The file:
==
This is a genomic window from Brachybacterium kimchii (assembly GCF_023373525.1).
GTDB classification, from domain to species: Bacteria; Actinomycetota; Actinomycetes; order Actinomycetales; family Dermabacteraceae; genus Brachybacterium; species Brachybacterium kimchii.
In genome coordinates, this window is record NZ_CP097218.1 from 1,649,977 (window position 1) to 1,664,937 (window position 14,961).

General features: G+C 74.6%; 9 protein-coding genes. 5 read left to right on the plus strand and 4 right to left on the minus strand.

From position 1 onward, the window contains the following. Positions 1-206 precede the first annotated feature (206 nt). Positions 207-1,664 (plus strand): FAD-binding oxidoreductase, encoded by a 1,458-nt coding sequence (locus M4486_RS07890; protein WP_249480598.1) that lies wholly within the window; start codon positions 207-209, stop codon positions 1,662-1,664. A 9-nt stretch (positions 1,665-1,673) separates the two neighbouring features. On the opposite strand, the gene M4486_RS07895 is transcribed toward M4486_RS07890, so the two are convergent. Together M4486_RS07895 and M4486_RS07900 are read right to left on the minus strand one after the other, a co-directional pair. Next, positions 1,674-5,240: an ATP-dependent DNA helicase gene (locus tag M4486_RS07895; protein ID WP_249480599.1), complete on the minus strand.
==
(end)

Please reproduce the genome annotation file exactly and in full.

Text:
This is a genomic window from Brachybacterium kimchii (assembly GCF_023373525.1).
GTDB classification, from domain to species: Bacteria; Actinomycetota; Actinomycetes; order Actinomycetales; family Dermabacteraceae; genus Brachybacterium; species Brachybacterium kimchii.
In genome coordinates, this window is record NZ_CP097218.1 from 1,649,977 (window position 1) to 1,664,937 (window position 14,961).

General features: G+C 74.6%; 9 protein-coding genes. 5 read left to right on the plus strand and 4 right to left on the minus strand.

From position 1 onward, the window contains the following. Positions 1-206 precede the first annotated feature (206 nt). Positions 207-1,664 (plus strand): FAD-binding oxidoreductase, encoded by a 1,458-nt coding sequence (locus M4486_RS07890; protein WP_249480598.1) that lies wholly within the window; start codon positions 207-209, stop codon positions 1,662-1,664. A 9-nt stretch (positions 1,665-1,673) separates the two neighbouring features. On the opposite strand, the gene M4486_RS07895 is transcribed toward M4486_RS07890, so the two are convergent. Together M4486_RS07895 and M4486_RS07900 are read right to left on the minus strand one after the other, a co-directional pair. Next, positions 1,674-5,240: an ATP-dependent DNA helicase gene (locus tag M4486_RS07895; protein ID WP_249480599.1), complete on the minus strand.